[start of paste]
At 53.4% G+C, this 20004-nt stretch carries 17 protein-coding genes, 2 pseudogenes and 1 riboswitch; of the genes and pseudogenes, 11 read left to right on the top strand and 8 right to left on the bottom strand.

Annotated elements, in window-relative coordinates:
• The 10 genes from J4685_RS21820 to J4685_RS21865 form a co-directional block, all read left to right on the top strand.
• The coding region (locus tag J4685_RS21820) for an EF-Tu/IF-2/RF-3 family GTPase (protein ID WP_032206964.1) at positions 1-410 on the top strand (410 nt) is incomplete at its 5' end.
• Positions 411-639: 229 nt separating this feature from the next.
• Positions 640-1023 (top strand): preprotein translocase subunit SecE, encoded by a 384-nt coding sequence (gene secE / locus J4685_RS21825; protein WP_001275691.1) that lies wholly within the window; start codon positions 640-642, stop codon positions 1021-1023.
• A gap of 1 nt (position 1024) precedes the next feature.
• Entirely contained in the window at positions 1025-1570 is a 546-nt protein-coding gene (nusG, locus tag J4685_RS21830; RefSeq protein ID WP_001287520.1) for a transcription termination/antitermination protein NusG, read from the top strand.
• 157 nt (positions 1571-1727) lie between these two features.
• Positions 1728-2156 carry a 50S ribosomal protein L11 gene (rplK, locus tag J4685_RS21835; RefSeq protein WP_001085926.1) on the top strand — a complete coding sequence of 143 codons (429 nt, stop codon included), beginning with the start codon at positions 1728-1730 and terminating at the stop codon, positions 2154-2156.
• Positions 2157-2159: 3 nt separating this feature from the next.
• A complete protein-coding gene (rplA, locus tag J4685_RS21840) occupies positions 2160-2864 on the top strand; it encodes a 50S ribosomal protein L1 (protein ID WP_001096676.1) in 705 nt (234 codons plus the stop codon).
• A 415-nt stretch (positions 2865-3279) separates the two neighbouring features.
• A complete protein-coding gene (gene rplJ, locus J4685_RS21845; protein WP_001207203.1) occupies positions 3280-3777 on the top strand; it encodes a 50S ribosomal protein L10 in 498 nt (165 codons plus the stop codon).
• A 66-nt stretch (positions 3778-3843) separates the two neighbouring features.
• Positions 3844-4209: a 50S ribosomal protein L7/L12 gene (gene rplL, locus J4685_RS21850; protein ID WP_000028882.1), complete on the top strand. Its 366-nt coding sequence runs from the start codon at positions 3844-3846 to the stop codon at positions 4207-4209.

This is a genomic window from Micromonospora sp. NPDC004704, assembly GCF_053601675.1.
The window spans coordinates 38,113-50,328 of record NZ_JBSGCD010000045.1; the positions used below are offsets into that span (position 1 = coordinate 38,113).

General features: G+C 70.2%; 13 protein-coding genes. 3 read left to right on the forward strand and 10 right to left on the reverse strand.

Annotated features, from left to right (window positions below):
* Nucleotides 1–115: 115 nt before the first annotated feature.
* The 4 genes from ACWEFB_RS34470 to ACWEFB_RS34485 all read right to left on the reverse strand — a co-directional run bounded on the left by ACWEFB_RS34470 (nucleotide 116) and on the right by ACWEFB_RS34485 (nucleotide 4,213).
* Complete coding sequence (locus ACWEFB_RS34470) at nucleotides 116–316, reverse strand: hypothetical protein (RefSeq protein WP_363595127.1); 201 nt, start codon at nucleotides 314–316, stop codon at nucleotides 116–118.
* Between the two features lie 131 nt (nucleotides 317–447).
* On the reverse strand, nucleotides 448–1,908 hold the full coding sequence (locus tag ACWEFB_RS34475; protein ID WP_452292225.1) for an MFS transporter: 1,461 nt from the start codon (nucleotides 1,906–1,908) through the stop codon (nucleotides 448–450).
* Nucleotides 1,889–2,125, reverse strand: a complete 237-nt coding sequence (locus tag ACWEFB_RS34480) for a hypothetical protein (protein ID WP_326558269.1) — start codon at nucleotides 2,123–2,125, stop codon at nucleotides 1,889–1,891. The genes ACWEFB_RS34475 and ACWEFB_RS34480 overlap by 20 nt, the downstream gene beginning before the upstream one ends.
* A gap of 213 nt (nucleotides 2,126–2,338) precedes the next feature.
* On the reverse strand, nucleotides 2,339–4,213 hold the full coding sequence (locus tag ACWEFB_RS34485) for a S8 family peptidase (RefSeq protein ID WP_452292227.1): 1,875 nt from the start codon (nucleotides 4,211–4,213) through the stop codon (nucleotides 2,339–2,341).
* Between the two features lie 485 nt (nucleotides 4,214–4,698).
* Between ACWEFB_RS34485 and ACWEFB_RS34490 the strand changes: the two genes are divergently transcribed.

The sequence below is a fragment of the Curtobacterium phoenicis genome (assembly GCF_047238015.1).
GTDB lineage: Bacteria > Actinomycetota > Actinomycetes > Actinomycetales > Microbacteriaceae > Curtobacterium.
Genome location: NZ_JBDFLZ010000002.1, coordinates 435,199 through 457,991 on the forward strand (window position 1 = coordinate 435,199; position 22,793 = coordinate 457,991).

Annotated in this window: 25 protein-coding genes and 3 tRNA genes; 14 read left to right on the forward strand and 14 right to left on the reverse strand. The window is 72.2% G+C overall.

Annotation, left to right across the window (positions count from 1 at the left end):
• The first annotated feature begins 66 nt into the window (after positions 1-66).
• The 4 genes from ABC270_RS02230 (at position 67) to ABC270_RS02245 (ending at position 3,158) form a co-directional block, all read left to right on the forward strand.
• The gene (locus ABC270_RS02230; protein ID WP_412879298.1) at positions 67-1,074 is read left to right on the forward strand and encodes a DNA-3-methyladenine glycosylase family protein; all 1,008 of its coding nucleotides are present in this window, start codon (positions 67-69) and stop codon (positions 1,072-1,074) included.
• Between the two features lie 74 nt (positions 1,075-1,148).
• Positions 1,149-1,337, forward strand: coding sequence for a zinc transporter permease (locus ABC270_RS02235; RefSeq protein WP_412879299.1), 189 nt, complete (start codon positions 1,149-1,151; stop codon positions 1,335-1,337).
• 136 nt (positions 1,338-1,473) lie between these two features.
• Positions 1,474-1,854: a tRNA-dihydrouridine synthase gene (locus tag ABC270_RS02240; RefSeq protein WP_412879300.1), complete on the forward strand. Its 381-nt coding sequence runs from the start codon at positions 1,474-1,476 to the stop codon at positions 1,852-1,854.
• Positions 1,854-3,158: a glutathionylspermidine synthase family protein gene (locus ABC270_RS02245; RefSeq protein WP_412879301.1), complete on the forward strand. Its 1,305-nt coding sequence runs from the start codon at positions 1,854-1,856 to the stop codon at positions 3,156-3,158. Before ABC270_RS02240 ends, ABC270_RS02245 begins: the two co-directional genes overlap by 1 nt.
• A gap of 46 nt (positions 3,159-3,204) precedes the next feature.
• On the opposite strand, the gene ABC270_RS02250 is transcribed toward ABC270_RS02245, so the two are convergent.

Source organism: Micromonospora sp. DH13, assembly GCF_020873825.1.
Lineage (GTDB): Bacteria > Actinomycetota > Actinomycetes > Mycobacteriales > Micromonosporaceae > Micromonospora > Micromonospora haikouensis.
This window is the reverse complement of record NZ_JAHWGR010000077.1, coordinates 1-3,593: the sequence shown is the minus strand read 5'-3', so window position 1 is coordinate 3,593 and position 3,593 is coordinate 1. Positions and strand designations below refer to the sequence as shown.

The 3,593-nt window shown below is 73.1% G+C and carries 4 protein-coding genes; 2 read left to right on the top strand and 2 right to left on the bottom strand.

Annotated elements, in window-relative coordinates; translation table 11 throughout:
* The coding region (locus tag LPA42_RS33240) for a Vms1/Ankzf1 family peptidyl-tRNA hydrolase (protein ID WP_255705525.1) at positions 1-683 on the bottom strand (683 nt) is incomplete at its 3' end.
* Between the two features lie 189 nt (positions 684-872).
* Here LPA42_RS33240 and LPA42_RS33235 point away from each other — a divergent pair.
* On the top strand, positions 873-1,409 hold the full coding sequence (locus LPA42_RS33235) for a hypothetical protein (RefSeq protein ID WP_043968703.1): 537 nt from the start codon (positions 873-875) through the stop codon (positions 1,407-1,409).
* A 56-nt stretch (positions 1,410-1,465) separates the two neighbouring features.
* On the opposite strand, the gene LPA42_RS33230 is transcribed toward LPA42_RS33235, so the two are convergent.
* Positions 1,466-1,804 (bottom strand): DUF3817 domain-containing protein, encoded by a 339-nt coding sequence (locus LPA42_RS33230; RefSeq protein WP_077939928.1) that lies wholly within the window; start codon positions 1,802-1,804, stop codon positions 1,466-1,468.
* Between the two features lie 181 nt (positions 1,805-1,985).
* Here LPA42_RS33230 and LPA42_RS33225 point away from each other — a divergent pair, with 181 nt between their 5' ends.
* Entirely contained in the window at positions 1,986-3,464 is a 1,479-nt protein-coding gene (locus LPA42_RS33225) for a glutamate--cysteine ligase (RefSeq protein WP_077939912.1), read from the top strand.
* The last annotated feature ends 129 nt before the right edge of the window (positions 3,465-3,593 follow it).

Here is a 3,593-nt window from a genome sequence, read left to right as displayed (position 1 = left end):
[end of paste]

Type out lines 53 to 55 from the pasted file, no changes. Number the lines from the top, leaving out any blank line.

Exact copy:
* Here LPA42_RS33240 and LPA42_RS33235 point away from each other — a divergent pair.
* On the top strand, positions 873-1,409 hold the full coding sequence (locus LPA42_RS33235) for a hypothetical protein (RefSeq protein ID WP_043968703.1): 537 nt from the start codon (positions 873-875) through the stop codon (positions 1,407-1,409).
* A 56-nt stretch (positions 1,410-1,465) separates the two neighbouring features.